Today Finance Minister of Nepal Baburam Bhattarai presented budget of around Rs 236 billion ($3.23 billion) to the parliament. As expected, this year’s budget is bigger than last year’s budget and is already being termed ‘populist’ and ‘inflated’. More here. Read the full budget speech here.
The nice thing about this budget is that it takes sectoral issues seriously this time. It has rightly prioritized hydropower, tourism, and agriculture sector as top industries and has emphasized on the industrialization of agricultural sector. This is exactly what I had argued for in last time’s Op-Ed. I had argued for prioritizing hydropower and tourism sector for now and then to work on creating a good investment climate along with establishment of SEZs so that the sluggish manufacturing industry could be a major player in GDP. The budget has also aimed increase investment in agriculture, which is a good news for a country where more than 70 percent of the population is dependent on agriculture. But bailing out the poor farmers through cash could be very difficult. This mimics the Indian policy of bailing out poor farmers in in last year’s budget.
Long story short, considering the constraints to the economy at present and basing policies on reality, I am partially happy with this budget, which has been more pragmatic and better than I had thought before.
Though agriculture, infrastructure, health and education will be major areas of public investment, the budget will rate hydropower and tourism high on its priority, he added.
Dr Bhattarai indicated that the new government might not continue the past ones' privatization policy. "We will activate public enterprises, then issue their shares to people and employees, and run them under the public-private partnership modality," he said.
He reaffirmed the past governments' actions to deal with loan defaulters stringently. But at the same time, he tagged banks as 'parasites'. "Banks have completely ignored the real sector and focused only on serving able groups. This situation must be corrected," he stated.
However, the aim of achieving a double digit growth within five years (specifically, after two years) is very ambitious and I would need very convincing progress and policies to believe that this will be a reality. Bhattarai wants to take two years to prepare the country to get ready to set off in a double digit growth trajectory. However, given the threats to private property (even the Maoist’s party land reform minister grabbed land by force), bottlenecks in supply side, and sluggish manufacturing sector, I would be very hesitant to aim for a double digit growth rate. In a realistic basis, I would first aim for sustaining present growth rate of 5% for the next two years, then scaling it up by 2% for the next two years, then based on the investment climate and the level of structural changes in the economy, I would aim for a double digit growth rate.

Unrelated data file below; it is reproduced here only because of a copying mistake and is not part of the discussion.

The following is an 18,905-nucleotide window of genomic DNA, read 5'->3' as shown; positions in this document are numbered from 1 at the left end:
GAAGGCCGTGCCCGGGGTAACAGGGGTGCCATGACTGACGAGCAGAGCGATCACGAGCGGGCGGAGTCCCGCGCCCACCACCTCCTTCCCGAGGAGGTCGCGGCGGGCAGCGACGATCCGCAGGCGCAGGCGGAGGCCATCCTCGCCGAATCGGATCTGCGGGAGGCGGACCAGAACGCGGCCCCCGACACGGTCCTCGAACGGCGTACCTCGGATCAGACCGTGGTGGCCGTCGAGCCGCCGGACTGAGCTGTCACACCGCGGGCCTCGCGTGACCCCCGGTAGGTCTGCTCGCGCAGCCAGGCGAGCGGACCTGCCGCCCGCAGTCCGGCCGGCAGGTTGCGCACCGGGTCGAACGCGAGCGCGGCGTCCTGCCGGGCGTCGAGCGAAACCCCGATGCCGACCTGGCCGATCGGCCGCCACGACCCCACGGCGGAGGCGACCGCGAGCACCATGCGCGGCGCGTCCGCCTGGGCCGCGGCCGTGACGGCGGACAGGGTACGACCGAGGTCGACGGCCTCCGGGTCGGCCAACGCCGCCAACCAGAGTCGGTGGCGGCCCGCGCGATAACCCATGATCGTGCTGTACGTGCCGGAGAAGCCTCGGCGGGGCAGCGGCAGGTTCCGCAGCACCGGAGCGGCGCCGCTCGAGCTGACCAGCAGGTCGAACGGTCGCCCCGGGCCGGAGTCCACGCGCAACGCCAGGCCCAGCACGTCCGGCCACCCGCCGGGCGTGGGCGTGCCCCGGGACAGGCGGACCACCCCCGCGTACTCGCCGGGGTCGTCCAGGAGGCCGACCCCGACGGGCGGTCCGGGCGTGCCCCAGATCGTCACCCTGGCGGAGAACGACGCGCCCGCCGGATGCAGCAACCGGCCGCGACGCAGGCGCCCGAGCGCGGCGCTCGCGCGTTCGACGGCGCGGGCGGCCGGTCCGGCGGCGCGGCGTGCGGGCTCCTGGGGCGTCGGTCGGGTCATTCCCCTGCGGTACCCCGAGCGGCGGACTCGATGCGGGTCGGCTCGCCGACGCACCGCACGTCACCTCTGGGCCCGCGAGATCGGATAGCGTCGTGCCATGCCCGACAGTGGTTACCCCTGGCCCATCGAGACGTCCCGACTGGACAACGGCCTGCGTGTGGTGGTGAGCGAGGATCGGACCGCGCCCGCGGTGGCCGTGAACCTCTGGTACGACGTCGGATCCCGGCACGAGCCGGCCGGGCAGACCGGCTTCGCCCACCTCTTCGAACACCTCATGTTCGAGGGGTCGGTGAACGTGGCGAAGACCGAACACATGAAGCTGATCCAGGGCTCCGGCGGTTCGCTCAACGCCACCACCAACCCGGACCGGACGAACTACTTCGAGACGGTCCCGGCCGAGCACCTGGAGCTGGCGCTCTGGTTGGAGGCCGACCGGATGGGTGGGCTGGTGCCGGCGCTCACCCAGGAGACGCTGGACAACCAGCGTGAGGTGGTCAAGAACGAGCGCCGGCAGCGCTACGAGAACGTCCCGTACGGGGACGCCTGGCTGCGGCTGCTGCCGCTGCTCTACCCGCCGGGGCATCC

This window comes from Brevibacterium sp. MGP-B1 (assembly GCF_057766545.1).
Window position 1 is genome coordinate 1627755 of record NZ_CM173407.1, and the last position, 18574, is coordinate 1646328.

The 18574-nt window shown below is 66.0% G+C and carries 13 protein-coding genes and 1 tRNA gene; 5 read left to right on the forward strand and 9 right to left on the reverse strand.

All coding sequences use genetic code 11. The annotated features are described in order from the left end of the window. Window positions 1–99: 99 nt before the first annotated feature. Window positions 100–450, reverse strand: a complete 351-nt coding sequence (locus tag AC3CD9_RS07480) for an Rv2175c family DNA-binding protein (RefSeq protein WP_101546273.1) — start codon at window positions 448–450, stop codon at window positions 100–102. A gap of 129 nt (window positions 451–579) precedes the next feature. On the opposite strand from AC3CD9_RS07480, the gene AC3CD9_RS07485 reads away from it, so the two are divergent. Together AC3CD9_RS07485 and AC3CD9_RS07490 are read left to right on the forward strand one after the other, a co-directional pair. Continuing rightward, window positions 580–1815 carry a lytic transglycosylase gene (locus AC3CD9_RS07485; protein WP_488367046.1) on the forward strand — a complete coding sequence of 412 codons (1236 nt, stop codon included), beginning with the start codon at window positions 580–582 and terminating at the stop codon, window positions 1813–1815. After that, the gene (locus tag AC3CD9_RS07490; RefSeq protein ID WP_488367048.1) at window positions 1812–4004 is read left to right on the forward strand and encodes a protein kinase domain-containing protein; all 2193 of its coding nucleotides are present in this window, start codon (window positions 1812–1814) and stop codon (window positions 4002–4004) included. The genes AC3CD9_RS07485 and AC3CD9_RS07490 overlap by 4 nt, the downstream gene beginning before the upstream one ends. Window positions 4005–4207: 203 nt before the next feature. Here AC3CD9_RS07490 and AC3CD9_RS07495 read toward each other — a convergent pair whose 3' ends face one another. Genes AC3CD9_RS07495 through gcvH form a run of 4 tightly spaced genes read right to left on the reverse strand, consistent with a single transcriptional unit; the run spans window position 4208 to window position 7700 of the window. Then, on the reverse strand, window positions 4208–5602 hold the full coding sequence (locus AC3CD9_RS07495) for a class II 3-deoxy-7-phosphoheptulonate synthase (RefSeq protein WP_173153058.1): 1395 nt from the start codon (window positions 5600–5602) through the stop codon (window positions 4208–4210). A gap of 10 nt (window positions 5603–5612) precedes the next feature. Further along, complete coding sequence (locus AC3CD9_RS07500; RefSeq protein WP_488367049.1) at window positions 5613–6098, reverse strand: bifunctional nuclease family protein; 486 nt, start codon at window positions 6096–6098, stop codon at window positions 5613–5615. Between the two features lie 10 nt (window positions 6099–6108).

The other issue that is sidelined in this context is monetary policy. Right now, inflation rate (7.7%)is more than the GDP growth rate and is expected to remain higher next year (about 7-8%). The injection of more money in the economy (especially by increasing wages to the tune of Rs 12 billion and bailing out poor debt ridden farmers, increasing expenditure by almost 60%) would put pressure on price level. With shortages of different goods and the advent of big festivals, expenditure is expected to shoot up. Moreover, the full effect of global rise in commodity and fuel prices is yet to be seen in the economy. This central bank would not let inflation rate get out of control (imagine how the IMF would bark at the central bank if this happens!). This means rise in interest rate and dampening of banking credit to firms and individual borrowers. It is unclear how monetary policy would be harmonized with the expansionary fiscal policy.
I don’t think inflation would be a major issue unless it crosses 10% limit. The ‘double digit’ number (inflation, not growth rate) would discourage investors. So, as along as it is under this limit (like in India and China), a slightly inflationary GDP growth rate would be tolerable for two or three years. But, this should not be let built on increasing expectations, which would lead to flight of capital and cash from the country.
Sources of finance:
Out of the estimated sources of financing for the current year, Rs 129 billion 215 million would be borne from the current source of revenue. Out of the total foreign assistance of Rs 65 billion 793.8 million, Rs 47 billion 93.2 million would be borne by foreign grant, and Rs 18 billion 700.6 million by foreign loan. However, there would be a deficit of Rs 41 billion 11.6 million even by mobilising both the sources.
With the same institutions still reigning bureaucracy and the same problems plaguing the economy, I wonder how the current administration is aiming to implement the ambitious budget.
Update: there is an increase in budget for the hydropower and transportation sector (113% and 77.14% respectively). This is a good news on fiscal side (concerns, on monetary policy remains high, as mentioned above.
Rs. 13 billion 910 million proposed for the road transport sector, which is an increase of 77.14 per cent in comparison to the revised expenditure of the last fiscal year.
Rs. 12 billion 690 million proposed for the power sector, which is an increase of 113 per cent in comparison to the revised expenditure of the last fiscal year.
A high-level power sector development committee under the chairmanship of the Prime Minister to be established to materialise the objectives of producing and utilizing 10,000 MW hydro powers in the next 10 years.
I will go over the budget speech in detail after my monetary theory class this afternoon. I will write more about the quantity and quality of stuff on the budget tomorrow.